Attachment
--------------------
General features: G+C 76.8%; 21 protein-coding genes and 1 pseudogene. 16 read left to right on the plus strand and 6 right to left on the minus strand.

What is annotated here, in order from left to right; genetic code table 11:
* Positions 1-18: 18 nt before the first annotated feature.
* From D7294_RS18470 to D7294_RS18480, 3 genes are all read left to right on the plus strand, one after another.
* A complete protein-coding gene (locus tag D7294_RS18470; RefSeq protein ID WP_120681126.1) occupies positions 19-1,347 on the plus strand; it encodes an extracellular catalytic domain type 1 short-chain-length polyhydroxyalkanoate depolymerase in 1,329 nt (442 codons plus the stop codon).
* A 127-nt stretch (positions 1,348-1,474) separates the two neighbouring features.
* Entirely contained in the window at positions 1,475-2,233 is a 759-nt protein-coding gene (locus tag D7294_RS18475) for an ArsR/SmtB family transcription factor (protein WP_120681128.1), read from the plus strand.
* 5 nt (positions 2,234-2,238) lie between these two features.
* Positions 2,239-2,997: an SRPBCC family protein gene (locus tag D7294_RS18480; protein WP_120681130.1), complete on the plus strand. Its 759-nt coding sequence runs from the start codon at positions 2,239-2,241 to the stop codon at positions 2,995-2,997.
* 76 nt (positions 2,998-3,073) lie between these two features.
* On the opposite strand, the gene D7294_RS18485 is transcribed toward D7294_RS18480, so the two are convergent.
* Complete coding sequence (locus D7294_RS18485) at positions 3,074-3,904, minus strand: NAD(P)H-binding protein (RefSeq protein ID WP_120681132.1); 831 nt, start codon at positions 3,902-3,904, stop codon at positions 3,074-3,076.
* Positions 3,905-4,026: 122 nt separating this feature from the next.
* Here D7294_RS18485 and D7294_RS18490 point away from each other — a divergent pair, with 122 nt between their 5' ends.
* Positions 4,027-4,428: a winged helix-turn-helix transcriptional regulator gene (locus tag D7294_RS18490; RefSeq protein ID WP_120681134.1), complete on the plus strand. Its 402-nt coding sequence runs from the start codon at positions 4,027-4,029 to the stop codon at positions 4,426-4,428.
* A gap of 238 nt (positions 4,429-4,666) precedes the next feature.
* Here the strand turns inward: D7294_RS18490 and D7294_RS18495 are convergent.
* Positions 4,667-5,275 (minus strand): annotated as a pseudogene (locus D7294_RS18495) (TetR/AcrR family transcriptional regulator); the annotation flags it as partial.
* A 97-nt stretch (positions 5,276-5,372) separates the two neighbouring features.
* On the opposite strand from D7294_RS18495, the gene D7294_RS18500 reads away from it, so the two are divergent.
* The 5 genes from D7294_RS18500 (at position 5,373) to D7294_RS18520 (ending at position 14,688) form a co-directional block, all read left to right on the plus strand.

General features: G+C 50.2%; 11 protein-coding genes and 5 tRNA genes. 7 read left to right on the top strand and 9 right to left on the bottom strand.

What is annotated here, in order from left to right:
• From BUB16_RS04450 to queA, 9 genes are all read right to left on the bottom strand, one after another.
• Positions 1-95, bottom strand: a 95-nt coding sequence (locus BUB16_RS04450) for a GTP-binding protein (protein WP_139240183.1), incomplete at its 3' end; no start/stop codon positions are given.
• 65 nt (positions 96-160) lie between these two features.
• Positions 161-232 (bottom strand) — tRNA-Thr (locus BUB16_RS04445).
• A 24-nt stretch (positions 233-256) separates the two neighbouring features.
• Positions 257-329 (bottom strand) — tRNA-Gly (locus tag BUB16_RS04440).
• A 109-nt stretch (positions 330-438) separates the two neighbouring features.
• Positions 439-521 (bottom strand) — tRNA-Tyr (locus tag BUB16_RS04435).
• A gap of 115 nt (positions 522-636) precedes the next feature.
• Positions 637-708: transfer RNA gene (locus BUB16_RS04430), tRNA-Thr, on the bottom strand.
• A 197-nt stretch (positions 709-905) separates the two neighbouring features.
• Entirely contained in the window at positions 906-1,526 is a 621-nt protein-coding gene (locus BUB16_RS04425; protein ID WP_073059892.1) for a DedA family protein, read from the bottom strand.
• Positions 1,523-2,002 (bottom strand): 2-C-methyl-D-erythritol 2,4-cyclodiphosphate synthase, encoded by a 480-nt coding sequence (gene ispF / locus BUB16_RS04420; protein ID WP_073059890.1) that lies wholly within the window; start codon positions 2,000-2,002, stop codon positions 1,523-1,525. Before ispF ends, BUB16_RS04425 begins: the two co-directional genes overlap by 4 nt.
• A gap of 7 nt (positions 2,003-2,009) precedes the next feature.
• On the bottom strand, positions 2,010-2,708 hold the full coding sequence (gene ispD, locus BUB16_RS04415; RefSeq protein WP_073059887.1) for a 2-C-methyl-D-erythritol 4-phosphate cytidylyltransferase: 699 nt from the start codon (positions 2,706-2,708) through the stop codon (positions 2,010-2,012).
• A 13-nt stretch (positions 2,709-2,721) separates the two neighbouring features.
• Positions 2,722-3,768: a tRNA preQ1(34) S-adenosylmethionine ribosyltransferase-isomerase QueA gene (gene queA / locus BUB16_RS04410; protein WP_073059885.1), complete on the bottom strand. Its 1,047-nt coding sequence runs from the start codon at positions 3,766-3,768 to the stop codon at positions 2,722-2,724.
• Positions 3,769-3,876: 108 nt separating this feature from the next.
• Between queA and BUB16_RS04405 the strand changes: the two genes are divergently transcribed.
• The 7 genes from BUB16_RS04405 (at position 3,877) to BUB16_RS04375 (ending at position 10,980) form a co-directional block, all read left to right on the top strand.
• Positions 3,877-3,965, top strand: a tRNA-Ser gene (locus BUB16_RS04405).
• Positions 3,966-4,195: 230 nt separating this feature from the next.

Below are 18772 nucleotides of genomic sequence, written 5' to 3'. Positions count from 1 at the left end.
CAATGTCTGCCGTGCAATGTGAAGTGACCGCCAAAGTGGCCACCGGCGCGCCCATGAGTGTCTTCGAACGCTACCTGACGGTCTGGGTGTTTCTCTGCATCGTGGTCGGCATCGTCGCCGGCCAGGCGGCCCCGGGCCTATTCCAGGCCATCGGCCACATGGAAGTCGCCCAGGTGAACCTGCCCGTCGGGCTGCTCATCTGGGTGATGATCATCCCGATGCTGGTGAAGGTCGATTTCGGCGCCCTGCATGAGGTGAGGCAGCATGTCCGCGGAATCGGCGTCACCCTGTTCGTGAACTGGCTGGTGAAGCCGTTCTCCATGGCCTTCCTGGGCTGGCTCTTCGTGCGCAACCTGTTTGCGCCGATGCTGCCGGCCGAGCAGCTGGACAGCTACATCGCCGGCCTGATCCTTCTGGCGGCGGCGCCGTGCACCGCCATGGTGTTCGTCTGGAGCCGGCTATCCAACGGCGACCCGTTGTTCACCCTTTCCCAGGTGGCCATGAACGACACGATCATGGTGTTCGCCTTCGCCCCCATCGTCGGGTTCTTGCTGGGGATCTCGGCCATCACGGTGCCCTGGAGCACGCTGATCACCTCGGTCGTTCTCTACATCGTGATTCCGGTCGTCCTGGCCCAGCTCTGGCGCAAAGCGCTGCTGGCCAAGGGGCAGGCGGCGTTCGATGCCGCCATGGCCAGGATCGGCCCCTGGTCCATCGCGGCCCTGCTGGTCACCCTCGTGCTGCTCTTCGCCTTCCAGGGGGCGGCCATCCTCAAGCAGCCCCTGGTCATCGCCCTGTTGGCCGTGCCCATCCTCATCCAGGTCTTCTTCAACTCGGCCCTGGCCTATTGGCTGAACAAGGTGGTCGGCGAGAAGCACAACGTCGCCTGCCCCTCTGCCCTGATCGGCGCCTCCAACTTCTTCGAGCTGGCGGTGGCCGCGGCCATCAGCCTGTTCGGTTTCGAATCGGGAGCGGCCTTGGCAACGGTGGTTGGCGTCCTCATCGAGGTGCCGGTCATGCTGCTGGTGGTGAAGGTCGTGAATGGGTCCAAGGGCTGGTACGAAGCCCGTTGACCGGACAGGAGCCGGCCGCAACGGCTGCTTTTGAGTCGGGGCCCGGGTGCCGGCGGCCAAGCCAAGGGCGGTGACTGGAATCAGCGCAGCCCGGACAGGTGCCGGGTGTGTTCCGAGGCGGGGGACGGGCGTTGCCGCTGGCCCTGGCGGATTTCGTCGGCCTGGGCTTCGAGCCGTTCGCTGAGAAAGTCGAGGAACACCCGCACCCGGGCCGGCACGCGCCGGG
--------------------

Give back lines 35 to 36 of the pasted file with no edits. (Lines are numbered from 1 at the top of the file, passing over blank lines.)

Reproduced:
• Entirely contained in the window at positions 906-1,526 is a 621-nt protein-coding gene (locus BUB16_RS04425; protein ID WP_073059892.1) for a DedA family protein, read from the bottom strand.
• Positions 1,523-2,002 (bottom strand): 2-C-methyl-D-erythritol 2,4-cyclodiphosphate synthase, encoded by a 480-nt coding sequence (gene ispF / locus BUB16_RS04420; protein ID WP_073059890.1) that lies wholly within the window; start codon positions 2,000-2,002, stop codon positions 1,523-1,525. Before ispF ends, BUB16_RS04425 begins: the two co-directional genes overlap by 4 nt.